Prior to the rollercoaster that was 2020, Hamilton-based Verico Fair Mortgage Solutions had spent the previous 15 years building and polishing its reputation as a pint-sized powerhouse where even the knottiest deals wind up on lenders’ desks with a bright shiny bow on them.
2020, though, was something else. While last year was historically busy for most Canadian brokerages, business more than doubled at Fair. In the midst of 2020’s pandemic-triggered panic and confusion, the same humane, grounded approach the company has followed since its launch found a new, highly receptive audience among Canadian borrowers.
Fair Mortgage Solutions’ founder and manager Graeme Moss says the company’s philosophy, although it predates COVID-19 by a decade-and-a-half, is one that gives borrowers hope in troubled times: Bring us your problems.
“Every single person I know has had issues – and will have issues – that they either feel uncomfortable discussing with others or think will ruin their chances at buying a home,” Moss told Mortgage Broker News. “But we are, quite literally, problem solvers, and we do our best work when borrowers bring us actual problems to solve. No matter what issue a client may have, it’s safe to say we’ve seen it – or a version of it – so nothing shocks us. We can give borrowers real-world examples of solutions we provided past clients who were in situations that were similar, if not exactly the same, as what they’re going through right now.”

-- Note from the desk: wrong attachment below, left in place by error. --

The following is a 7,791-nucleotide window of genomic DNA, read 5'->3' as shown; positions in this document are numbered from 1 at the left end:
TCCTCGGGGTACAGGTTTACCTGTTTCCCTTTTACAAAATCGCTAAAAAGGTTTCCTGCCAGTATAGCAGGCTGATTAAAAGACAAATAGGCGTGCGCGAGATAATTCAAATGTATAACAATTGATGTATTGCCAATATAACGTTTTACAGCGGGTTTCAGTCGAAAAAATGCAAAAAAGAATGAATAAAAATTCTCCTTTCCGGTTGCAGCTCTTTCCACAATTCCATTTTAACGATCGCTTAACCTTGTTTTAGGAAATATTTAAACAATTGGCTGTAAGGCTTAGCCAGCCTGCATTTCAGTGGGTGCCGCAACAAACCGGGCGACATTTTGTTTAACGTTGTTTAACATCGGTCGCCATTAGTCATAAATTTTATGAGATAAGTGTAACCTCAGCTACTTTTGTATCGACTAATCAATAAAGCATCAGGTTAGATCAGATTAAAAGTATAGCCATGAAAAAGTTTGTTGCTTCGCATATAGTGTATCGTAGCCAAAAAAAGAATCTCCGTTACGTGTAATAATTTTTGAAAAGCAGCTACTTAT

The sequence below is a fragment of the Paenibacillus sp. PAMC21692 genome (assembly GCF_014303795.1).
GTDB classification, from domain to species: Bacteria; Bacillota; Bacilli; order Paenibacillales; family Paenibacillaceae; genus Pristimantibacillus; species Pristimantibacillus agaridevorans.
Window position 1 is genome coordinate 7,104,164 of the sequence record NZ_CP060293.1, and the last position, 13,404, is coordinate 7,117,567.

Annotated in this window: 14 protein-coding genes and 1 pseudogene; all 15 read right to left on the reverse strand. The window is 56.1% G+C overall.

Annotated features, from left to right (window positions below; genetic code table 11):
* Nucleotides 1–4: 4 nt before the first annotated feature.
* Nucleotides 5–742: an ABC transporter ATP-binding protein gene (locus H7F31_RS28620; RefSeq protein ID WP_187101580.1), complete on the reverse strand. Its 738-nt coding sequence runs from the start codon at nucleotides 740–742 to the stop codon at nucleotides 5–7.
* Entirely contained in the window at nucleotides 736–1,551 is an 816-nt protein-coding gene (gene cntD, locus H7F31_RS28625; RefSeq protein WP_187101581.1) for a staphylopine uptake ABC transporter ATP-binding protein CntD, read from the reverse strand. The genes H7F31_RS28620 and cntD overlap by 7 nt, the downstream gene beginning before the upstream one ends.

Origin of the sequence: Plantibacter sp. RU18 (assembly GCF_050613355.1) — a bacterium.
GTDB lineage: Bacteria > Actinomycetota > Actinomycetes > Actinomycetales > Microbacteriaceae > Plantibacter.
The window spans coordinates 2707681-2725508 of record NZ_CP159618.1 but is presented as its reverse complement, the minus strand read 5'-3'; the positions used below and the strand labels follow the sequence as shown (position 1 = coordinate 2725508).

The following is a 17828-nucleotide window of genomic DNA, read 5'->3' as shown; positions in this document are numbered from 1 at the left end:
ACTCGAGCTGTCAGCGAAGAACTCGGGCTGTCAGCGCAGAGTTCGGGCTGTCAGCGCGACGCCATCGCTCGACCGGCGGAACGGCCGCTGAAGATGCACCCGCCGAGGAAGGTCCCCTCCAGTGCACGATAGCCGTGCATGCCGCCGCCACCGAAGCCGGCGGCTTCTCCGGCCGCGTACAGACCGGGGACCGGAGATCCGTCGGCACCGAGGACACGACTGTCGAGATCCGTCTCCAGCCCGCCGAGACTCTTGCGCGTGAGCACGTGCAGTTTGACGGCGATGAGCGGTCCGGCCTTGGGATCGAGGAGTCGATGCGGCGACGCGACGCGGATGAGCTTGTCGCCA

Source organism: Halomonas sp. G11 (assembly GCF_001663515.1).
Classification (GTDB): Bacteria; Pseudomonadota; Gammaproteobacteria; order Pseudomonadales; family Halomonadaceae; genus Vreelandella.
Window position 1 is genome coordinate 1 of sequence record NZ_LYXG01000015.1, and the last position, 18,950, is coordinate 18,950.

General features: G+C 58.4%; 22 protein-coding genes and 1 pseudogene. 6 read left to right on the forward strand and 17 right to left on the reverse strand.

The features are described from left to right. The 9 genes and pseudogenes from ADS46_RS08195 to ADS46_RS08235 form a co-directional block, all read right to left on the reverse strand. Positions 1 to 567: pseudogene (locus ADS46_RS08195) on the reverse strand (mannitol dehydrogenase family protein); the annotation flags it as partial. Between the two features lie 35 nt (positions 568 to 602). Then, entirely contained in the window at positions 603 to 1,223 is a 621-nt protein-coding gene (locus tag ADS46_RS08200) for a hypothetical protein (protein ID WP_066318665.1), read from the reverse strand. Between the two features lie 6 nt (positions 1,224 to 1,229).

Despite Fair’s willingness to take on clients who have weathered both personal and financial rough patches, the company’s default rate is essentially non-existent, lower even than Canada’s big 5 banks. Moss has even had his brain picked by Bay Street bigwigs impressed by his team’s success in putting together such a high rate of solidly structured deals year after year. Moss’s background in investment and lending, picked up during his years at CIBC, has provided a rock-solid foundation on which to build, but he insists the difference between Fair and its competitors is primarily one of approach.
“I guess you could say it’s more old-fashioned,” Moss said. “Friendlier, a little more holistic. Our goal is the transformation of our clients’ situations, and to accomplish something like that, they need to feel comfortable opening up and helping you understand what those situations are.”
But the company runs on more than a feel-good philosophy. Fair is also respected for its consistency in submitting conservative, often brutally honest applications to the appropriate lenders.
“Some people will sugar-coat because they want a deal done and they want to get paid on it,” Moss said. “Meanwhile, the bank and the client suffer for it. That’s an imbalance. If all three components are in sync, the machine’s more stable over the long-term.”
Moss hopes to ensure that long-term stability – and capitalize on the company’s momentum – in 2021 by adding new members to the Fair Mortgage Solutions team. Rather than go on a rapid-fire hiring blitz, he said the company will be evaluating candidates carefully and methodically, the same way they assemble their deals. Growth for growth’s sake is not on the menu.